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Pastes are semisolid dosage forms that contain one or more drug substances intended for topical application. One class is made from a single-phase aqueous gel (e.g., Carboxymethylcellulose Sodium Paste). The other class, the fatty pastes (e.g., Zinc Oxide Paste), consists of thick, stiff ointments that do not ordinarily flow at body temperature, and therefore serve as protective coatings over the areas to which they are applied.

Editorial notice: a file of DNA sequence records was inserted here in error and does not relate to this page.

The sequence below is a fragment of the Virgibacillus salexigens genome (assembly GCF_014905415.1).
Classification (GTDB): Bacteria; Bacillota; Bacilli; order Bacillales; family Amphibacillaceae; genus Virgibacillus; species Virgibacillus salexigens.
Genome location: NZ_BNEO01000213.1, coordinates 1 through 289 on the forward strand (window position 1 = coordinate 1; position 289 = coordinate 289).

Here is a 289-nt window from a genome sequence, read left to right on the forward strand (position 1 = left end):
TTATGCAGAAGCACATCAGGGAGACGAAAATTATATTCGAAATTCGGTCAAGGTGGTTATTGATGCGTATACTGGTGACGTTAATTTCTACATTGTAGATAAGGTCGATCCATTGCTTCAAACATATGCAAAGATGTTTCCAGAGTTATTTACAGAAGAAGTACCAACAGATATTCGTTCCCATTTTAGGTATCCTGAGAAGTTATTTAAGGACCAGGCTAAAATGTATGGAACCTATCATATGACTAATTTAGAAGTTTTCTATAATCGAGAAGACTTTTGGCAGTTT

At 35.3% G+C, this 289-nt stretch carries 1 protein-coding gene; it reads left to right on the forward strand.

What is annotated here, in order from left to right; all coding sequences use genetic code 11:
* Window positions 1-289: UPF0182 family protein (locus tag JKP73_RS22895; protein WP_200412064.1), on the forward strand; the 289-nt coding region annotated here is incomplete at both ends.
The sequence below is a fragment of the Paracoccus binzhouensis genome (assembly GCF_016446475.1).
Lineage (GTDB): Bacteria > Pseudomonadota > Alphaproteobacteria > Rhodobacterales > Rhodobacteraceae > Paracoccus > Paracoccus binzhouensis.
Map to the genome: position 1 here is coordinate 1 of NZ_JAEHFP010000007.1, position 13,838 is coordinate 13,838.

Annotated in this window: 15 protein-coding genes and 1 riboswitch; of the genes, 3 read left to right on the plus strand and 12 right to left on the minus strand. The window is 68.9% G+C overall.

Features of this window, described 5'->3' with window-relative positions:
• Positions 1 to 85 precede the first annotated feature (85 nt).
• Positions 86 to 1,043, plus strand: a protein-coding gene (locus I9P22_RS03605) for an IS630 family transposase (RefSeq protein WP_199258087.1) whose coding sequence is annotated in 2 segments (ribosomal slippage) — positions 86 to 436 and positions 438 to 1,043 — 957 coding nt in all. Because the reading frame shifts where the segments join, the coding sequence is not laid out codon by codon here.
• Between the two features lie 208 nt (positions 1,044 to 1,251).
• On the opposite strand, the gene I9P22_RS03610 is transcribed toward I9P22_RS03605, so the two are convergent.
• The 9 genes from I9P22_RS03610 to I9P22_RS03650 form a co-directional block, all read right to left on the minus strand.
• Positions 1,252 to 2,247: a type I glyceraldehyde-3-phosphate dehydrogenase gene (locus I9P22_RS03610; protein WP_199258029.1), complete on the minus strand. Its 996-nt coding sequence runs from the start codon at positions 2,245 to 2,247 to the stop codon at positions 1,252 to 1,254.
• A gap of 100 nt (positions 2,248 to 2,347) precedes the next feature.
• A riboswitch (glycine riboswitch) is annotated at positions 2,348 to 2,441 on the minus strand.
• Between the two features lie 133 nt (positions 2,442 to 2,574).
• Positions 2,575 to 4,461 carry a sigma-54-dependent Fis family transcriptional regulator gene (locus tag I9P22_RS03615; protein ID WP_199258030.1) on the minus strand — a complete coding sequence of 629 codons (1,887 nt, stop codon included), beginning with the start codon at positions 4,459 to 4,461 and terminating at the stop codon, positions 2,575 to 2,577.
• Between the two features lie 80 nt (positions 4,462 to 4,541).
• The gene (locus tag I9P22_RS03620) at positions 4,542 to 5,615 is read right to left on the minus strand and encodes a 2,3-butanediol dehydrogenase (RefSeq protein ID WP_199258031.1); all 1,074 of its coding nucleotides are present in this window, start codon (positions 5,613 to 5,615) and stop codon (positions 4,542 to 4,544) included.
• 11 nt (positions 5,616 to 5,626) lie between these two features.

The fatty pastes appear less greasy and more absorptive than ointments by reason of a high proportion of drug substance(s) having an affinity for water. These pastes tend to absorb serous secretions, and are less penetrating and less macerating than ointments, so that they are preferred for acute lesions that have a tendency towards crusting, vesiculation, or oozing.
A dental paste is intended for adhesion to the mucous membrane for local effect (e.g., Triamcinolone Acetonide Dental Paste). Some paste preparations intended for administration to animals are applied orally. The paste is squeezed into the mouth of the animal, generally at the back of the tongue, or is spread inside the mouth.